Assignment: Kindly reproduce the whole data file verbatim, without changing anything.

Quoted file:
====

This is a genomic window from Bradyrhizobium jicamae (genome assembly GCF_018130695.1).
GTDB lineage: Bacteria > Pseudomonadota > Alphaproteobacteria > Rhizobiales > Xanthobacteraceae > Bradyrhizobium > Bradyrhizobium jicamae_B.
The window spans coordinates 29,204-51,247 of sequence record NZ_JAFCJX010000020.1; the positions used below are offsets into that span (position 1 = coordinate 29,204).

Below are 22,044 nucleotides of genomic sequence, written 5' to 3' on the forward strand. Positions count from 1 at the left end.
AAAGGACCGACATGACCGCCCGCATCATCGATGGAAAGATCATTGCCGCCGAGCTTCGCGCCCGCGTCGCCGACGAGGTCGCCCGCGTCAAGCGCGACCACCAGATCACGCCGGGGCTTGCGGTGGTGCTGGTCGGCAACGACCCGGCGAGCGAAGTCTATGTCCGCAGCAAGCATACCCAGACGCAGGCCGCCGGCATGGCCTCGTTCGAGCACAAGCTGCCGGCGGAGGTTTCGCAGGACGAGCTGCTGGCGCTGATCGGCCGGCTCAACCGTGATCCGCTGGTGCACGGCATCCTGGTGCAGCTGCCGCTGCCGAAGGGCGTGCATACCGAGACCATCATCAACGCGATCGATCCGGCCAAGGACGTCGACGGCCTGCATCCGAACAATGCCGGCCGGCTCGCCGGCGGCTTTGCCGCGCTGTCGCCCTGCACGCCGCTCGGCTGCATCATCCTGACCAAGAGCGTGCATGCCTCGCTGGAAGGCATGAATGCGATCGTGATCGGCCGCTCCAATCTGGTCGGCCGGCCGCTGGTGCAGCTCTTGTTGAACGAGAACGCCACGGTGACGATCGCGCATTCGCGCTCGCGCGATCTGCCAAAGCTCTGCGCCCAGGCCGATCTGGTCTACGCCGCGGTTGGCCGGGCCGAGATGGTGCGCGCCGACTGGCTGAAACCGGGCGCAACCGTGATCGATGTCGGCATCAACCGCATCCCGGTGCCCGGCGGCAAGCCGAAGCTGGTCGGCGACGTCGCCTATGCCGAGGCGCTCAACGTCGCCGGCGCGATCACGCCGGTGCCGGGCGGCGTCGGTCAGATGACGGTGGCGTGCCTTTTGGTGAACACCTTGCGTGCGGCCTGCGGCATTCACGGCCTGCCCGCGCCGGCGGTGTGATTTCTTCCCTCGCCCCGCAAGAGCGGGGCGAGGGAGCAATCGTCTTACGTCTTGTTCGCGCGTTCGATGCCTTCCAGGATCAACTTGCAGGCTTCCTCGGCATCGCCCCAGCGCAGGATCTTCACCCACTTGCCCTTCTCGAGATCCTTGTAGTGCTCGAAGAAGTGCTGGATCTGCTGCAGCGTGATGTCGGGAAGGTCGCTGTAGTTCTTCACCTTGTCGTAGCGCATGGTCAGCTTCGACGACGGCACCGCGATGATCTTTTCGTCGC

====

This is a genomic window from Bradyrhizobium jicamae (genome assembly GCF_018130695.1).
GTDB lineage: Bacteria > Pseudomonadota > Alphaproteobacteria > Rhizobiales > Xanthobacteraceae > Bradyrhizobium > Bradyrhizobium jicamae_B.
The window spans coordinates 29,204-51,247 of sequence record NZ_JAFCJX010000020.1; the positions used below are offsets into that span (position 1 = coordinate 29,204).

Below are 22,044 nucleotides of genomic sequence, written 5' to 3' on the forward strand. Positions count from 1 at the left end.
AAAGGACCGACATGACCGCCCGCATCATCGATGGAAAGATCATTGCCGCCGAGCTTCGCGCCCGCGTCGCCGACGAGGTCGCCCGCGTCAAGCGCGACCACCAGATCACGCCGGGGCTTGCGGTGGTGCTGGTCGGCAACGACCCGGCGAGCGAAGTCTATGTCCGCAGCAAGCATACCCAGACGCAGGCCGCCGGCATGGCCTCGTTCGAGCACAAGCTGCCGGCGGAGGTTTCGCAGGACGAGCTGCTGGCGCTGATCGGCCGGCTCAACCGTGATCCGCTGGTGCACGGCATCCTGGTGCAGCTGCCGCTGCCGAAGGGCGTGCATACCGAGACCATCATCAACGCGATCGATCCGGCCAAGGACGTCGACGGCCTGCATCCGAACAATGCCGGCCGGCTCGCCGGCGGCTTTGCCGCGCTGTCGCCCTGCACGCCGCTCGGCTGCATCATCCTGACCAAGAGCGTGCATGCCTCGCTGGAAGGCATGAATGCGATCGTGATCGGCCGCTCCAATCTGGTCGGCCGGCCGCTGGTGCAGCTCTTGTTGAACGAGAACGCCACGGTGACGATCGCGCATTCGCGCTCGCGCGATCTGCCAAAGCTCTGCGCCCAGGCCGATCTGGTCTACGCCGCGGTTGGCCGGGCCGAGATGGTGCGCGCCGACTGGCTGAAACCGGGCGCAACCGTGATCGATGTCGGCATCAACCGCATCCCGGTGCCCGGCGGCAAGCCGAAGCTGGTCGGCGACGTCGCCTATGCCGAGGCGCTCAACGTCGCCGGCGCGATCACGCCGGTGCCGGGCGGCGTCGGTCAGATGACGGTGGCGTGCCTTTTGGTGAACACCTTGCGTGCGGCCTGCGGCATTCACGGCCTGCCCGCGCCGGCGGTGTGATTTCTTCCCTCGCCCCGCAAGAGCGGGGCGAGGGAGCAATCGTCTTACGTCTTGTTCGCGCGTTCGATGCCTTCCAGGATCAACTTGCAGGCTTCCTCGGCATCGCCCCAGCGCAGGATCTTCACCCACTTGCCCTTCTCGAGATCCTTGTAGTGCTCGAAGAAGTGCTGGATCTGCTGCAGCGTGATGTCGGGAAGGTCGCTGTAGTTCTTCACCTTGTCGTAGCGCATGGTCAGCTTCGACGACGGCACCGCGATGATCTTTTCGTCGC